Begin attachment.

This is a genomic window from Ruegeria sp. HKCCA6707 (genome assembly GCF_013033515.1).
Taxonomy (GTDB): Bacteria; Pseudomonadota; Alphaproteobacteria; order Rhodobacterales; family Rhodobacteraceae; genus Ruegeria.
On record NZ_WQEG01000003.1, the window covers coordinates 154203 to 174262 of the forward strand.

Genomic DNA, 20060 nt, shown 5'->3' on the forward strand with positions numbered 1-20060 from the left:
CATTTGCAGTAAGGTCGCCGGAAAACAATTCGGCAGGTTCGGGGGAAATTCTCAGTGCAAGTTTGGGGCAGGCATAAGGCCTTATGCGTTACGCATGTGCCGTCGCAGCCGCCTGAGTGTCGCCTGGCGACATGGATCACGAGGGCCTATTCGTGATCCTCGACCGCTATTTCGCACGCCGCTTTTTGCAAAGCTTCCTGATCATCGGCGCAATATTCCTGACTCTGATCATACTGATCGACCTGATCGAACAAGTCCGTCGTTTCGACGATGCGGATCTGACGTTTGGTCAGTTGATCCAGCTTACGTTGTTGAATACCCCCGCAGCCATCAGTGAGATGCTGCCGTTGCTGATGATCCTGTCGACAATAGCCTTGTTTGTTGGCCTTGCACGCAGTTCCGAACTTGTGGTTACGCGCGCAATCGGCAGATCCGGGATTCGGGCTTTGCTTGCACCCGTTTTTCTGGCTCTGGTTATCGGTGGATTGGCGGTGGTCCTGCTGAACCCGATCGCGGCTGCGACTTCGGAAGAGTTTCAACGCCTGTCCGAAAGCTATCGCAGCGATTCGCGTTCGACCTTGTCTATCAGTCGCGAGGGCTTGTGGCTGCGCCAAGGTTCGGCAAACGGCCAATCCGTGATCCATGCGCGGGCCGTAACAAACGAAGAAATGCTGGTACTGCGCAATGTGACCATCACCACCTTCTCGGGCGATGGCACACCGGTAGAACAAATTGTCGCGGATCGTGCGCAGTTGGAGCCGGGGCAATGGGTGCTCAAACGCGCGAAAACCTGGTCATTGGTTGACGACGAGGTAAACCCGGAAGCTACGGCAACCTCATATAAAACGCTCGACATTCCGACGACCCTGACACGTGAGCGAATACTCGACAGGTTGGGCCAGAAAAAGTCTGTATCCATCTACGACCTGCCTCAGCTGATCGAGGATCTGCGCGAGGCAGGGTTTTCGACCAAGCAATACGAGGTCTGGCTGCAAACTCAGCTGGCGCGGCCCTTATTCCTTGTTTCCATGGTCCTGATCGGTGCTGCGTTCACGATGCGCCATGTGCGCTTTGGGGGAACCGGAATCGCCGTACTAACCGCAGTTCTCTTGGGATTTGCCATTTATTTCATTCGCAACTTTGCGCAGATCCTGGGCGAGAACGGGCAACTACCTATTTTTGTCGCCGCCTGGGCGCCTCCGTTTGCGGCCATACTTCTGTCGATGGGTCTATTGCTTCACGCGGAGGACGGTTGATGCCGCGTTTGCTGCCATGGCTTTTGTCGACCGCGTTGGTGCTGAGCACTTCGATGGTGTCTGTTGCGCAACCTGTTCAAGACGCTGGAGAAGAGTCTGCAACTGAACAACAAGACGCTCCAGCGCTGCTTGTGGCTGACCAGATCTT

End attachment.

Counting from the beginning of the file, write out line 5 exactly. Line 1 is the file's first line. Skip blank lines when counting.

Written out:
CATTTGCAGTAAGGTCGCCGGAAAACAATTCGGCAGGTTCGGGGGAAATTCTCAGTGCAAGTTTGGGGCAGGCATAAGGCCTTATGCGTTACGCATGTGCCGTCGCAGCCGCCTGAGTGTCGCCTGGCGACATGGATCACGAGGGCCTATTCGTGATCCTCGACCGCTATTTCGCACGCCGCTTTTTGCAAAGCTTCCTGATCATCGGCGCAATATTCCTGACTCTGATCATACTGATCGACCTGATCGAACAAGTCCGTCGTTTCGACGATGCGGATCTGACGTTTGGTCAGTTGATCCAGCTTACGTTGTTGAATACCCCCGCAGCCATCAGTGAGATGCTGCCGTTGCTGATGATCCTGTCGACAATAGCCTTGTTTGTTGGCCTTGCACGCAGTTCCGAACTTGTGGTTACGCGCGCAATCGGCAGATCCGGGATTCGGGCTTTGCTTGCACCCGTTTTTCTGGCTCTGGTTATCGGTGGATTGGCGGTGGTCCTGCTGAACCCGATCGCGGCTGCGACTTCGGAAGAGTTTCAACGCCTGTCCGAAAGCTATCGCAGCGATTCGCGTTCGACCTTGTCTATCAGTCGCGAGGGCTTGTGGCTGCGCCAAGGTTCGGCAAACGGCCAATCCGTGATCCATGCGCGGGCCGTAACAAACGAAGAAATGCTGGTACTGCGCAATGTGACCATCACCACCTTCTCGGGCGATGGCACACCGGTAGAACAAATTGTCGCGGATCGTGCGCAGTTGGAGCCGGGGCAATGGGTGCTCAAACGCGCGAAAACCTGGTCATTGGTTGACGACGAGGTAAACCCGGAAGCTACGGCAACCTCATATAAAACGCTCGACATTCCGACGACCCTGACACGTGAGCGAATACTCGACAGGTTGGGCCAGAAAAAGTCTGTATCCATCTACGACCTGCCTCAGCTGATCGAGGATCTGCGCGAGGCAGGGTTTTCGACCAAGCAATACGAGGTCTGGCTGCAAACTCAGCTGGCGCGGCCCTTATTCCTTGTTTCCATGGTCCTGATCGGTGCTGCGTTCACGATGCGCCATGTGCGCTTTGGGGGAACCGGAATCGCCGTACTAACCGCAGTTCTCTTGGGATTTGCCATTTATTTCATTCGCAACTTTGCGCAGATCCTGGGCGAGAACGGGCAACTACCTATTTTTGTCGCCGCCTGGGCGCCTCCGTTTGCGGCCATACTTCTGTCGATGGGTCTATTGCTTCACGCGGAGGACGGTTGATGCCGCGTTTGCTGCCATGGCTTTTGTCGACCGCGTTGGTGCTGAGCACTTCGATGGTGTCTGTTGCGCAACCTGTTCAAGACGCTGGAGAAGAGTCTGCAACTGAACAACAAGACGCTCCAGCGCTGCTTGTGGCTGACCAGATCTT